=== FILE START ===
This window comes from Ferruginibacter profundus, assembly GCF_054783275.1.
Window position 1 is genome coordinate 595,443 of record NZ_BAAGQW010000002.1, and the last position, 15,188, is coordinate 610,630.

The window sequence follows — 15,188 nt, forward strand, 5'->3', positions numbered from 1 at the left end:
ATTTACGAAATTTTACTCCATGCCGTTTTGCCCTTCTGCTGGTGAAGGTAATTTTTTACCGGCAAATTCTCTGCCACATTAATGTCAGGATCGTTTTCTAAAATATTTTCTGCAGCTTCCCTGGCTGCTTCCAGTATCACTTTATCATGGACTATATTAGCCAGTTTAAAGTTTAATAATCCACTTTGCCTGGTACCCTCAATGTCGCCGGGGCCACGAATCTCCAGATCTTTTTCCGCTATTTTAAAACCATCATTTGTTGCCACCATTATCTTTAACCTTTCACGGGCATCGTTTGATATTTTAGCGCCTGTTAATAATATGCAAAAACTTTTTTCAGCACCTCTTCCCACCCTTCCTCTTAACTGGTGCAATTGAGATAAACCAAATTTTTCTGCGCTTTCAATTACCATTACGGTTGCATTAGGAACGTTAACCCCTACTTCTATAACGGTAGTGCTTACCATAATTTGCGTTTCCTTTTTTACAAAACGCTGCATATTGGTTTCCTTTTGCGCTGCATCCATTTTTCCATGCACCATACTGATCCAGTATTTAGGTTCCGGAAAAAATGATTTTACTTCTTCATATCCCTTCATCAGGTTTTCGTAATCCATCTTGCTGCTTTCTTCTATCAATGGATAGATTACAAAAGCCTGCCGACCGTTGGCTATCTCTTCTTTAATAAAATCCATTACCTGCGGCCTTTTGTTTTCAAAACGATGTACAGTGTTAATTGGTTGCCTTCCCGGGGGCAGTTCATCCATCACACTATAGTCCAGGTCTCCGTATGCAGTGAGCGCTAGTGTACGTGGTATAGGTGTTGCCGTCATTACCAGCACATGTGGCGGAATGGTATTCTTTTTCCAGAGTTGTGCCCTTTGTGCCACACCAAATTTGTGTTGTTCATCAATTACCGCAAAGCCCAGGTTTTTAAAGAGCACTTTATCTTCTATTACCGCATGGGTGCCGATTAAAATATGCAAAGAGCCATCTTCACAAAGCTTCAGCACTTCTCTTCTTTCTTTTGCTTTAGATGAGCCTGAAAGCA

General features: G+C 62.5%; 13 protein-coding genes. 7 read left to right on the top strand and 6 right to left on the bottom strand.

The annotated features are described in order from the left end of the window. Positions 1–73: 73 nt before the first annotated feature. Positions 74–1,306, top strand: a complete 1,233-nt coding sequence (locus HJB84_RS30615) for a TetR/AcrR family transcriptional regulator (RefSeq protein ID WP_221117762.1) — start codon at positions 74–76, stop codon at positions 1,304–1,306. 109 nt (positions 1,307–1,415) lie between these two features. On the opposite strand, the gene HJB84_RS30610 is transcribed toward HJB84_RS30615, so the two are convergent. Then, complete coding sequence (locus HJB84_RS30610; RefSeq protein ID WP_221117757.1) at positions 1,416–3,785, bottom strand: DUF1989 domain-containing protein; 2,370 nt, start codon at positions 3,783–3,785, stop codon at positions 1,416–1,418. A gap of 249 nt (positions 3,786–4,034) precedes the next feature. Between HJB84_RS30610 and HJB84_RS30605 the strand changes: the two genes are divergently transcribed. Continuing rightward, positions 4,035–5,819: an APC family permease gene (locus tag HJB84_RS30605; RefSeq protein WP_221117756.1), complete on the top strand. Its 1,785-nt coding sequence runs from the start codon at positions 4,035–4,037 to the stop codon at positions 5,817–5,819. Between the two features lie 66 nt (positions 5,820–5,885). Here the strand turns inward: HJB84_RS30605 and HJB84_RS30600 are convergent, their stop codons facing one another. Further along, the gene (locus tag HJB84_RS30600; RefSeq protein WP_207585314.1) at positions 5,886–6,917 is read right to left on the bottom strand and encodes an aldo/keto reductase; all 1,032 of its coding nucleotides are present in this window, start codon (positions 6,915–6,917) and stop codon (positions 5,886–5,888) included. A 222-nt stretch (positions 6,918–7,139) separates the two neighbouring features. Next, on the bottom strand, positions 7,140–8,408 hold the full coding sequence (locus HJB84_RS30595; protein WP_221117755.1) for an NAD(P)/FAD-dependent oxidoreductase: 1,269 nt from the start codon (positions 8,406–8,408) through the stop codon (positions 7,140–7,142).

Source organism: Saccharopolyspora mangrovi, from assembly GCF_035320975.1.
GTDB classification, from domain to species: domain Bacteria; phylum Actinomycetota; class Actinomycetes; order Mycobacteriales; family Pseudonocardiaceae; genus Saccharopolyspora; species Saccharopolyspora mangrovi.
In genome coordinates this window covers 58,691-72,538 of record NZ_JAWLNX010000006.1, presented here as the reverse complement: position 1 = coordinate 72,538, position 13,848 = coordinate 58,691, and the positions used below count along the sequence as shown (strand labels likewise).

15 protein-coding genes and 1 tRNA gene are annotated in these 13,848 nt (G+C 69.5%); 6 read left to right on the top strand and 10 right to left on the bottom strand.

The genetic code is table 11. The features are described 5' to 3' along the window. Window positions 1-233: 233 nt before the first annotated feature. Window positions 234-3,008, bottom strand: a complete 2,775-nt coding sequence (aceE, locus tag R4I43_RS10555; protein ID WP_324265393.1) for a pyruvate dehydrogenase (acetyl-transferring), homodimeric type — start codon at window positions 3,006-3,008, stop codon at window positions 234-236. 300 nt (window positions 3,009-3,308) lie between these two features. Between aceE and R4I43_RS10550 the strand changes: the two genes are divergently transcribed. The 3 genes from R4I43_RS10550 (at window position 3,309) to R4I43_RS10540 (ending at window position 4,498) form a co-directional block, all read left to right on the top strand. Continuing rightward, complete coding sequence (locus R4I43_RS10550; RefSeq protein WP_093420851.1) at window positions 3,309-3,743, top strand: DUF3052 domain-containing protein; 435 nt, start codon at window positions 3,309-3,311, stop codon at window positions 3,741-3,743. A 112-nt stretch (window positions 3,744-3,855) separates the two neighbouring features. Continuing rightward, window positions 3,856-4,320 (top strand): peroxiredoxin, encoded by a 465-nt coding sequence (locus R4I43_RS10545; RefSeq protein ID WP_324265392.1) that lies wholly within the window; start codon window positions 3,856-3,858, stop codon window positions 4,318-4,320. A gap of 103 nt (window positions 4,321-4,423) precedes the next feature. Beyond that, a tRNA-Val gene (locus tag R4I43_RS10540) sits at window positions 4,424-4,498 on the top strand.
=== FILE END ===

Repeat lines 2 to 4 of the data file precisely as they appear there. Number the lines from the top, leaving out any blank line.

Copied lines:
Window position 1 is genome coordinate 595,443 of record NZ_BAAGQW010000002.1, and the last position, 15,188, is coordinate 610,630.

The window sequence follows — 15,188 nt, forward strand, 5'->3', positions numbered from 1 at the left end:
ATTTACGAAATTTTACTCCATGCCGTTTTGCCCTTCTGCTGGTGAAGGTAATTTTTTACCGGCAAATTCTCTGCCACATTAATGTCAGGATCGTTTTCTAAAATATTTTCTGCAGCTTCCCTGGCTGCTTCCAGTATCACTTTATCATGGACTATATTAGCCAGTTTAAAGTTTAATAATCCACTTTGCCTGGTACCCTCAATGTCGCCGGGGCCACGAATCTCCAGATCTTTTTCCGCTATTTTAAAACCATCATTTGTTGCCACCATTATCTTTAACCTTTCACGGGCATCGTTTGATATTTTAGCGCCTGTTAATAATATGCAAAAACTTTTTTCAGCACCTCTTCCCACCCTTCCTCTTAACTGGTGCAATTGAGATAAACCAAATTTTTCTGCGCTTTCAATTACCATTACGGTTGCATTAGGAACGTTAACCCCTACTTCTATAACGGTAGTGCTTACCATAATTTGCGTTTCCTTTTTTACAAAACGCTGCATATTGGTTTCCTTTTGCGCTGCATCCATTTTTCCATGCACCATACTGATCCAGTATTTAGGTTCCGGAAAAAATGATTTTACTTCTTCATATCCCTTCATCAGGTTTTCGTAATCCATCTTGCTGCTTTCTTCTATCAATGGATAGATTACAAAAGCCTGCCGACCGTTGGCTATCTCTTCTTTAATAAAATCCATTACCTGCGGCCTTTTGTTTTCAAAACGATGTACAGTGTTAATTGGTTGCCTTCCCGGGGGCAGTTCATCCATCACACTATAGTCCAGGTCTCCGTATGCAGTGAGCGCTAGTGTACGTGGTATAGGTGTTGCCGTCATTACCAGCACATGTGGCGGAATGGTATTCTTTTTCCAGAGTTGTGCCCTTTGTGCCACACCAAATTTGTGTTGTTCATCAATTACCGCAAAGCCCAGGTTTTTAAAGAGCACTTTATCTTCTATTACCGCATGGGTGCCGATTAAAATATGCAAAGAGCCATCTTCACAAAGCTTCAGCACTTCTCTTCTTTCTTTTGCTTTAGATGAGCCTGAAAGCA